Breathing’s effect on movement patterns is chiefly due to the dual role the diaphragm plays in core stabilization and respiration. Traditionally, we have placed the transversus abdominis on a stabilizing pedestal; however, current literature suggests that the diaphragm, transversus abdominis, multifidus and pelvic floor work in unison to create the ideal intra-abdominal pressure for spinal stabilization (Hodges & Gandevia 2000b). These “inner core” muscles fire in an anticipatory manner milliseconds before the prime movers in an effort to stabilize the spine at the segmental level (Hodges & Gandevia 2000b).
Specifically, the diaphragm contributes to spinal stability via a hydraulic effect on the abdominal cavity, thereby increasing intra-abdominal pressure (McGill, Sharratt & Seguin 1995). The problem is that a deconditioned and poorly aligned diaphragm won’t be of much help in providing the pressure and rigidity necessary for the trunk to lift things and move without insult to the spine.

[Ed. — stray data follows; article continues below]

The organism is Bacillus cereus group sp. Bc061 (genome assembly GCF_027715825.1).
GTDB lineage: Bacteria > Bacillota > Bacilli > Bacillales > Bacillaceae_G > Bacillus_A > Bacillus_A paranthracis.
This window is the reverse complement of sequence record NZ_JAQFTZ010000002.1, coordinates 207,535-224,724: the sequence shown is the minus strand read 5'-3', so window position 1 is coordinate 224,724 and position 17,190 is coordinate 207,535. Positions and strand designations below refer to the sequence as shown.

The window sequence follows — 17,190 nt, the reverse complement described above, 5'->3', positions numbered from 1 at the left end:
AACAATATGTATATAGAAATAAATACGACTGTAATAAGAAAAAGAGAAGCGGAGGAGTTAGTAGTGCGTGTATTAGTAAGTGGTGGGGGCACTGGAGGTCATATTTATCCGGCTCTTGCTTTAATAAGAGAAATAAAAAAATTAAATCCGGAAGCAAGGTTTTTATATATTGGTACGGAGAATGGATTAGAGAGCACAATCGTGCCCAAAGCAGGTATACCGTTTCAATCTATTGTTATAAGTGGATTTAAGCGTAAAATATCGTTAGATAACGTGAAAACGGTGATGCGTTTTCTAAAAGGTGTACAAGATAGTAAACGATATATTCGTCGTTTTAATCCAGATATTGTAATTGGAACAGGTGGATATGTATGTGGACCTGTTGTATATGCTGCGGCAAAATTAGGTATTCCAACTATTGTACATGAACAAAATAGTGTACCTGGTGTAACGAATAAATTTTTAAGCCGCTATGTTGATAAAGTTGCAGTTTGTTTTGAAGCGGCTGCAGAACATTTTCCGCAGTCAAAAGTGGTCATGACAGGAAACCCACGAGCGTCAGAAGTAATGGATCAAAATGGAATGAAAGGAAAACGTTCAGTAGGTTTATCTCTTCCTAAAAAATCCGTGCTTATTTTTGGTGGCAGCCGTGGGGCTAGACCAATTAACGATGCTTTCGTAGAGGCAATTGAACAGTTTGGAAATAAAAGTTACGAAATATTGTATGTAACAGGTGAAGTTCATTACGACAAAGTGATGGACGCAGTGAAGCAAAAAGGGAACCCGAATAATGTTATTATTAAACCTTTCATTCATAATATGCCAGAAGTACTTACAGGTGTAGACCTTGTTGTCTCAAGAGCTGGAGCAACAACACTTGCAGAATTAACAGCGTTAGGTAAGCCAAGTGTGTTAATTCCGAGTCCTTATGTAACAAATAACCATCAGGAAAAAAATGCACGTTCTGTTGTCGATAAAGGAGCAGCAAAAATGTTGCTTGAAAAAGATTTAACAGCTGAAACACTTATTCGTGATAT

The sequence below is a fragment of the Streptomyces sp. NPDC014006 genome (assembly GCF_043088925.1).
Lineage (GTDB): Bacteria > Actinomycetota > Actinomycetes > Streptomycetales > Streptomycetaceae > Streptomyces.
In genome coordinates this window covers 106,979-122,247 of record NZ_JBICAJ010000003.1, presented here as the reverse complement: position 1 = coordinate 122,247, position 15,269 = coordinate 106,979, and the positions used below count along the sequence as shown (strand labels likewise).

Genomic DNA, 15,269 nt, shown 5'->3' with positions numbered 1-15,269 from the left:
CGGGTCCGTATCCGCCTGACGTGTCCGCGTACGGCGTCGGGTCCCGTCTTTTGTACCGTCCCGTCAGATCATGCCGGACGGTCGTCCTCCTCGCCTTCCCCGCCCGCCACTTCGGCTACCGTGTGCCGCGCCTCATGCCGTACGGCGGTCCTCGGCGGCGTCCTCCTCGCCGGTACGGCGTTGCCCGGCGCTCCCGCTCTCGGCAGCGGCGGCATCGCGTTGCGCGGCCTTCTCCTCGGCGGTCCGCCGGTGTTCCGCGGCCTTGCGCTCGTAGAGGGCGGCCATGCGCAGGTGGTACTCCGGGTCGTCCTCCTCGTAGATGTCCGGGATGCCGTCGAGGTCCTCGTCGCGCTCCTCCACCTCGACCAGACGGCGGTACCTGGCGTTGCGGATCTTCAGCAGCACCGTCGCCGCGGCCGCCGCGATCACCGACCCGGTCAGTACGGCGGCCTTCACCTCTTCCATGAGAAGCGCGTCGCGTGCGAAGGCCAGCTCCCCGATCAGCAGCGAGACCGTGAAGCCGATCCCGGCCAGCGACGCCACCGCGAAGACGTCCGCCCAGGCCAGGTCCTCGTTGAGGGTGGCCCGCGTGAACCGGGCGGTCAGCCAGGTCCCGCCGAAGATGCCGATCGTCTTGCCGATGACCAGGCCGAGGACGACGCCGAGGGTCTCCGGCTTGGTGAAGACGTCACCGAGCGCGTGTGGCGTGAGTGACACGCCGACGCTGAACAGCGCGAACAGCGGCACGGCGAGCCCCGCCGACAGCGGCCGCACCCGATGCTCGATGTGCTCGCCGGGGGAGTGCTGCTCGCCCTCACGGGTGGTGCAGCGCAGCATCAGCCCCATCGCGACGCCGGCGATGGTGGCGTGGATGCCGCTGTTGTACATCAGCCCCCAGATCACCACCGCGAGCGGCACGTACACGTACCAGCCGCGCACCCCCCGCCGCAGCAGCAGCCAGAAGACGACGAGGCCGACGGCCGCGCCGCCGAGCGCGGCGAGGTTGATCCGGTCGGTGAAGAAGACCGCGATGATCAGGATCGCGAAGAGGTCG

As personal trainers, we see postural breakdown coinciding with poor breathing habits all too frequently. Imagine a chest-breathing runner on the treadmill: without adequate participation of the diaphragm, the rib cage tilts posteriorly, the shoulder girdle elevates and the cervical spine hyperextends. This disorganized body, coupled with the perpetual jarring of the foot strike, places the cervical and lumbar spine in an unstable, vulnerable position.
Shallow-breathing runners often experience tension in their neck and commonly suffer from low-back pain. Consider a chest-breathing client performing his or her last set of deadlifts; the body has to choose between stabilizing the low back and maintaining normal respiration (McGill, Sharratt & Seguin 1995). Since respiration trumps every other function in the body, the low back is now at risk. If this were not the case, we’d see people turning blue and passing out in the gym on a regular basis. The simple truth is that we can manage with less-than-ideal breathing habits, but it will be at the expense of spinal stability.